Euro 2020: When is a symbol not political?

By Prof Dr Ian Blackshaw

The furore over lighting the Munich Stadium, on 23 June 2021, for the Hungary/Germany match in the rainbow colours of the LGBTQ movement has gone beyond football and sparked widespread controversy, including claims by the EU Commission President, Ursula von der Leyen, that it was an attack on freedom of expression.

The request by the Mayor of Munich, Dieter Reiter, to do this during Pride Month was turned down by UEFA, the Governing Body of European Football, on the ground that it was a political act.

The Mayor had stated this was in opposition to the draft Law in Hungary against promoting homosexuality to the under eighteens in educational materials. UEFA, under its Statutes, is a non-political and non-religious organisation.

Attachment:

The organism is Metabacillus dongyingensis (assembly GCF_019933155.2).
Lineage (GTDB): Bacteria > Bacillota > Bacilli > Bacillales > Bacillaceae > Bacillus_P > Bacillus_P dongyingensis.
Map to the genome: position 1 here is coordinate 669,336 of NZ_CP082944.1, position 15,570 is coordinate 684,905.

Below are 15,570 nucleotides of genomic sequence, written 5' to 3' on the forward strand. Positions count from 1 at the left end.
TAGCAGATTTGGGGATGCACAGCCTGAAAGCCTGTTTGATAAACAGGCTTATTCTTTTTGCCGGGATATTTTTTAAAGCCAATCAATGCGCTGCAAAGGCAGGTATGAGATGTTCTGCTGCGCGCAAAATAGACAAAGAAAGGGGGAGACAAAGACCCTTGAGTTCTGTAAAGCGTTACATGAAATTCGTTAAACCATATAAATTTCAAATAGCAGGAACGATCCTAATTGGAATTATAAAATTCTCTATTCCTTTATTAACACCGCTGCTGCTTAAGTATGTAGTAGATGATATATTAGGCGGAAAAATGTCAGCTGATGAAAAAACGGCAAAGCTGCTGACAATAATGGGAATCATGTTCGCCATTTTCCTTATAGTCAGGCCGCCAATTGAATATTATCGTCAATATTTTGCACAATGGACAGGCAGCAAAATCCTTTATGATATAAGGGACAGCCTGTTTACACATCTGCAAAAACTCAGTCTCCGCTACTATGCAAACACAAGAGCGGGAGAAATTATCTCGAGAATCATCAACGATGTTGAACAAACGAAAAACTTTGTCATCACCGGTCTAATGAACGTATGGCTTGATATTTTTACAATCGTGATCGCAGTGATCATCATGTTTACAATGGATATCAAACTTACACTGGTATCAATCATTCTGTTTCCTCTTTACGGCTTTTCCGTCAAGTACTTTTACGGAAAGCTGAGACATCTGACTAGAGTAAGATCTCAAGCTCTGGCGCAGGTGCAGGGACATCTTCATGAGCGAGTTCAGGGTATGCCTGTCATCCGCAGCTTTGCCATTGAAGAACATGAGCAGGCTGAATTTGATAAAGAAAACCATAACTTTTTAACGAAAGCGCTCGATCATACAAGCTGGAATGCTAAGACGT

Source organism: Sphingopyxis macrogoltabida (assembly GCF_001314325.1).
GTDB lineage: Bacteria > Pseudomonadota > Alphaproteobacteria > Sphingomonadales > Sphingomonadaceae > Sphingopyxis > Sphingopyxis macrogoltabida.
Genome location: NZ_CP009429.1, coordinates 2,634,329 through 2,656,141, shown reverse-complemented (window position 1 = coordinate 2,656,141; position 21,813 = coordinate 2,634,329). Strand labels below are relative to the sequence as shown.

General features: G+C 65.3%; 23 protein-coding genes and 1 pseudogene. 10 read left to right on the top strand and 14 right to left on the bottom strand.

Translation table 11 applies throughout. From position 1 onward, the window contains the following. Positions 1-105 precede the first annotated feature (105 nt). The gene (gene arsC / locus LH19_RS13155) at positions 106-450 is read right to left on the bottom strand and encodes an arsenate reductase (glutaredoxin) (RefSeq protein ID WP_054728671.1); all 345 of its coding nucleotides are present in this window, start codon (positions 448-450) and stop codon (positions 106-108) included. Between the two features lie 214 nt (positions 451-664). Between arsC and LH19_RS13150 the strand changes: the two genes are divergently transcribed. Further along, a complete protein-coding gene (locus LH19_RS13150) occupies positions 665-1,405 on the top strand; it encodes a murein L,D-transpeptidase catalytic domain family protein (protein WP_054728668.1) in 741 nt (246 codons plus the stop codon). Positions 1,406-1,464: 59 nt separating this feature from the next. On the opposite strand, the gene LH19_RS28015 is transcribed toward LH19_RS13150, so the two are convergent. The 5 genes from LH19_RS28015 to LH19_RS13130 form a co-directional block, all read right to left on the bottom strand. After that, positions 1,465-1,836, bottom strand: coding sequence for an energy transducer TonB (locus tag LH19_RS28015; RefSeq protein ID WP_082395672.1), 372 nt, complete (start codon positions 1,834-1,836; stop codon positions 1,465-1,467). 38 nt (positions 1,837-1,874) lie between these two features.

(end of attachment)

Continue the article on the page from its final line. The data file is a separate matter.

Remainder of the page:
The Mayor had claimed that the refusal was political, but UEFA rejected this claim, stating:

“…. the request itself was political, linked to the Hungarian football team’s presence in the stadium….”

However, UEFA changed its Twitter icon to the pride colours stating that:

For UEFA, the rainbow is not a political symbol but a sign of our commitment to a more firm and diverse society.”

This, at first sight, may appear to be a volte-face by UEFA.

However, the author of this Post takes a different point of view.

In all these cases, the issue should always be seen, as UEFA has insisted, in its context and not taken out of context, otherwise the meaning is distorted.

So, let us now get on with the football and leave politics out of sport!

Prof Dr Ian Blackshaw may be contacted by e-mail at ‘ian.blackshaw121@gmail.com’